San Marcos, CA, USA
Very proud of my father, John L. Gougeon, Sr., a member of the 716th and a survivor of the Dalrymple crew. Dad passed away April 12, 2012.
Sterling Heights, MI
OMG – my first visit to the new site and I am so impressed. I miss everything being so far away in Moldova. But this got me right into the swing of it all. Such fond memories. The website has so many good things already. Great job EVERYBODY!!!
I’m a nephew of Lt. Howard Hanson, the pilot of the Hanson Crew. I just received the Spring issue of the Latepass and am looking forward to the results of the DNA investigation now underway. I don’t have any electronic items of memorabilia, but would be happy to mail copies of a couple of items that I have.
Green Valley, AZ
Would like pictures of Capt OT Dawson and Ed Westlake. Will upload photos of Westlake’s flight compass and many things of OT Dawson. Even have his 201 file. He is the nephew of my grandmother.
Hot Springs, AR
Thank you so much for this site. My father, Robert Hughes, was the navigator in Emil Baer’s crew in the 719th Squadron. He rarely talks about his time in service, so it is nice to get some information here. I have a hard time believing what these young men did for all of us. I am attaching a picture of his short snorter, just for those interested in such things. By the way, he celebrated his 90th birthday last July and is still going strong.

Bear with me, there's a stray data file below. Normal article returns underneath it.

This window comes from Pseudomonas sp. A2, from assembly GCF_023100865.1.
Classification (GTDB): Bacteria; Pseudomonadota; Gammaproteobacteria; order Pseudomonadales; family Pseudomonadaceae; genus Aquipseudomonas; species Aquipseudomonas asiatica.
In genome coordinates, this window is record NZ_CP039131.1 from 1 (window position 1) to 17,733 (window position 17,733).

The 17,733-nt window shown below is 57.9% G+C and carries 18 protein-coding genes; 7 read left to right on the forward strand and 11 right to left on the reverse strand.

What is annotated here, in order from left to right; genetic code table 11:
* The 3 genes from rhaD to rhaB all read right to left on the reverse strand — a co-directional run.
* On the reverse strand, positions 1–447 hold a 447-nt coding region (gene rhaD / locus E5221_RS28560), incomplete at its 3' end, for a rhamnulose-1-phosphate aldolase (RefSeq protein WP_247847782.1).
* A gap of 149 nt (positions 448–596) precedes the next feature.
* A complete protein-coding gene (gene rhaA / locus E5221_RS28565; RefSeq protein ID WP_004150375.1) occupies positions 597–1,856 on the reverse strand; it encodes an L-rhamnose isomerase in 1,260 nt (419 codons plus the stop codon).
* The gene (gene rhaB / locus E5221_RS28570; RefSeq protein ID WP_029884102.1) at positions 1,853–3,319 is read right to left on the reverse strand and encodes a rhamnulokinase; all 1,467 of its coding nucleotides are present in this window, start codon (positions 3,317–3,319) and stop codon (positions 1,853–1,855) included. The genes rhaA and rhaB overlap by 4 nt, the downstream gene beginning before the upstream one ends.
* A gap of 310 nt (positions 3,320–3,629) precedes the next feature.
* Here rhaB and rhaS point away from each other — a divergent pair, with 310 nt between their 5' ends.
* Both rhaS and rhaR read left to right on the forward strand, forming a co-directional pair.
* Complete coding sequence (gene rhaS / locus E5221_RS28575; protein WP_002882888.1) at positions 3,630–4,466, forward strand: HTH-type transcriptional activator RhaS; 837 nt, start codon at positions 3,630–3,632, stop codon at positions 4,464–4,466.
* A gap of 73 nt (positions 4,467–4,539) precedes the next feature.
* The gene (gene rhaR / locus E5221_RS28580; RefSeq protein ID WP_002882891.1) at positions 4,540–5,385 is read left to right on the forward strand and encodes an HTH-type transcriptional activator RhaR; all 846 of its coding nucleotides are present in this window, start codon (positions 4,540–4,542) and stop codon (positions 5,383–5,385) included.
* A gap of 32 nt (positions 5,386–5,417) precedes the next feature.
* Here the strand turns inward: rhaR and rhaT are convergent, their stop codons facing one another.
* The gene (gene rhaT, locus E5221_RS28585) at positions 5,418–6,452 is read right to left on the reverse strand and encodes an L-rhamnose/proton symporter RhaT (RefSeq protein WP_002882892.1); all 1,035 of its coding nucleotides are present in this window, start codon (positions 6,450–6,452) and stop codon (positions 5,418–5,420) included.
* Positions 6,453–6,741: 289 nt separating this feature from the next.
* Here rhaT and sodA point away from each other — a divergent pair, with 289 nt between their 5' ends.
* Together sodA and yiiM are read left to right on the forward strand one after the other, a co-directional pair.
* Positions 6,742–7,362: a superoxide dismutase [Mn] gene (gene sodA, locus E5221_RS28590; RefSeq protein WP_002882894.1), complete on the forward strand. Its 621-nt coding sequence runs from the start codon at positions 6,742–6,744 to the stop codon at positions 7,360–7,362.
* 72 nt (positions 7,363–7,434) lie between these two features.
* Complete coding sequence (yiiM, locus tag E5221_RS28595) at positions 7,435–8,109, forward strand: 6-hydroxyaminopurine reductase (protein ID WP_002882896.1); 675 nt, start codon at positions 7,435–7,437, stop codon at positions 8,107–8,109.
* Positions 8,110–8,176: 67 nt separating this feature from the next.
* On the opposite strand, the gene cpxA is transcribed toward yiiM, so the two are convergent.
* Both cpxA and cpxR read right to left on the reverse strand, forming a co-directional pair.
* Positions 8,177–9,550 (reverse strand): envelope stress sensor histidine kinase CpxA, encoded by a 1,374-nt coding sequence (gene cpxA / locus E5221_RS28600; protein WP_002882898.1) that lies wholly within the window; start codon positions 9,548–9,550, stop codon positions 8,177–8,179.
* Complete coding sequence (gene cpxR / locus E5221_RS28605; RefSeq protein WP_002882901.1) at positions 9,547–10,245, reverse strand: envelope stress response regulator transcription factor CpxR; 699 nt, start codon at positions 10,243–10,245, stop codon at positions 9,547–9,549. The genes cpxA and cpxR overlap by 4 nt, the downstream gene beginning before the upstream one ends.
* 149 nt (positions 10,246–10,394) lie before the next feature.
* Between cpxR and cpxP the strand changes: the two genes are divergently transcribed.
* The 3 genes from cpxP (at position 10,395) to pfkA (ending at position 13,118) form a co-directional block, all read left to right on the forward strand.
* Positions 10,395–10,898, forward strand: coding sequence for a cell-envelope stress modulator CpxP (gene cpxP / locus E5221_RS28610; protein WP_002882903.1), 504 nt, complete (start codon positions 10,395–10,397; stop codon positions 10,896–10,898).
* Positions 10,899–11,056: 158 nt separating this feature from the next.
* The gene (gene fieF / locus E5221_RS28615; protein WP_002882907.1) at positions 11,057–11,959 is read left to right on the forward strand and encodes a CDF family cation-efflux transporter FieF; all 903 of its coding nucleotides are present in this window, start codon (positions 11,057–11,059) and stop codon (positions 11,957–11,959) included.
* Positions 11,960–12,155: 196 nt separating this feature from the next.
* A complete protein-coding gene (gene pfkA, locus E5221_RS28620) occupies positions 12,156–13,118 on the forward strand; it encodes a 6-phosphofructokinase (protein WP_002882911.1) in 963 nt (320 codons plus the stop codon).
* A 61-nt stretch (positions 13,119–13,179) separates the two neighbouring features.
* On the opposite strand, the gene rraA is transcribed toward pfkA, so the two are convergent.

Maplewood, MO USA
My husband, son and I loved reading about my father-in-law’s bomb group! He served in the 716th Squadron. Once in a while he will tell us about some of his experiences in Grottaglie. It is always nice to read about his service history and about those he served with! Nice website!
San Jacinto, CA U.S.
My Father Warren Nolan was a Flying Horseman. I enjoyed your web site very much, thank you.
Danbury CT, U.S.A
We are a group of American and Bulgarian historians living in Northern Bulgaria collecting local rememberances and related history of the Air War in the Ploesti, Giurgiu (Romania) and Rousse/Ryce/Ruschuk and Shumen (POW camp) (Bulgaria) areas
We are successfully collecting and recording recollections and photographs of POW’s and KIA’s in this area.
Anyone with requests or contributions regarding aircrews lost in the Northern Bulgaria area, please contact the undersigned.
Hayward S. Melville
US Phone#: 707-678-4573